Humpbacked weirdosaur.

There’s a great piece up at ScienceBlogs demonstrating how paleontology (and, even better, paleontological art) really works. It’s Darren Naish enthusing about a particularly strange-looking cousin of the allosaurs:

What interests me in particular about Concavenator it that it essentially vindicates my stupid suggestion: in this theropod, the 11th and 12th dorsal vertebrae have really tall neural spines, five times taller than the centra. The spine of the 10th vertebra is shorter, but it’s still taller than the preceding 9 dorsals. While I assumed – I would say quite reasonably – that Becklespinax had tall sacral neural spines, Concavenator has really short ones that don’t even make it over the dorsal edge of the ilium. So, Concavenator had a short, tall sail (or hump) that rose abruptly from the posterior part of the back, and was restricted to this part of the back alone. As is obvious from Raul Martín’s excellent life restoration [used at very top], it would have made the animal look like it had a dorsal fin….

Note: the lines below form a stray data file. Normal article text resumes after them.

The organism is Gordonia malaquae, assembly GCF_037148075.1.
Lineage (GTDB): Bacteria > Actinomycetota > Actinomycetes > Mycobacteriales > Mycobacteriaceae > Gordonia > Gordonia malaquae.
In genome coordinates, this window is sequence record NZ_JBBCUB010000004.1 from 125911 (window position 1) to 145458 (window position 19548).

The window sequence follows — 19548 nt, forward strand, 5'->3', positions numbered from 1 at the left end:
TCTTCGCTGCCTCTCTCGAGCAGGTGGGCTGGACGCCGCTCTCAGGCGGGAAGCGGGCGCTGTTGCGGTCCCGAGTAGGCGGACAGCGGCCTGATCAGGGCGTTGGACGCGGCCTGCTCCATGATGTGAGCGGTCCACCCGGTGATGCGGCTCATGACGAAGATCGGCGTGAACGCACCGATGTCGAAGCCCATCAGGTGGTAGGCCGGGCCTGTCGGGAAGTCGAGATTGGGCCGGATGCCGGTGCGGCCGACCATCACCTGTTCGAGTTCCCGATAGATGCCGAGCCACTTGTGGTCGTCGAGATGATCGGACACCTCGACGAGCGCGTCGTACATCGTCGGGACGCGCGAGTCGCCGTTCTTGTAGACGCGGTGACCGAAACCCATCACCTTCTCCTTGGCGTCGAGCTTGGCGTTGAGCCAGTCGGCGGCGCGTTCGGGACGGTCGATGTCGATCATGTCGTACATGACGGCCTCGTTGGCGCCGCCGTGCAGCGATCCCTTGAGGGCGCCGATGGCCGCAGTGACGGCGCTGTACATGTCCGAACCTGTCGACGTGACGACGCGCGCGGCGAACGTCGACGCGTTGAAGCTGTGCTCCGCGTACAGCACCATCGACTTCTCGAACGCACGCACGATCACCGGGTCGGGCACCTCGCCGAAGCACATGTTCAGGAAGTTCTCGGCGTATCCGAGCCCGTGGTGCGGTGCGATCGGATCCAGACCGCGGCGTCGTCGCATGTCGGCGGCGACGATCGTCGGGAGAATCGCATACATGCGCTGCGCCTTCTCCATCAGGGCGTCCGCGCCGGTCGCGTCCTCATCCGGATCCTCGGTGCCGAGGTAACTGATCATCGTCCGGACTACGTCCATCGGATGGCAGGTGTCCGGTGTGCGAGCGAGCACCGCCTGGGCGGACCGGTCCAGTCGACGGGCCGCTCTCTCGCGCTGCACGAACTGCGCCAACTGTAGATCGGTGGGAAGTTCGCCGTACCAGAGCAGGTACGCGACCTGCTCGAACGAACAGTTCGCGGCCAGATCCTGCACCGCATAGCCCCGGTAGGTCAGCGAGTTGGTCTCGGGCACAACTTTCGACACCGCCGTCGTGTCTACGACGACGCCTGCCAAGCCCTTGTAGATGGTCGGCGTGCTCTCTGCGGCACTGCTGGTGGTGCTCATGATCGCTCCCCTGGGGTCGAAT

(Emphasis mine, so you know what he’s getting at. This excerpt might be hard to follow if you haven’t read what came before it, but it captures the way Naish gets excited by one discovery lending support to another – the way the pieces join together.)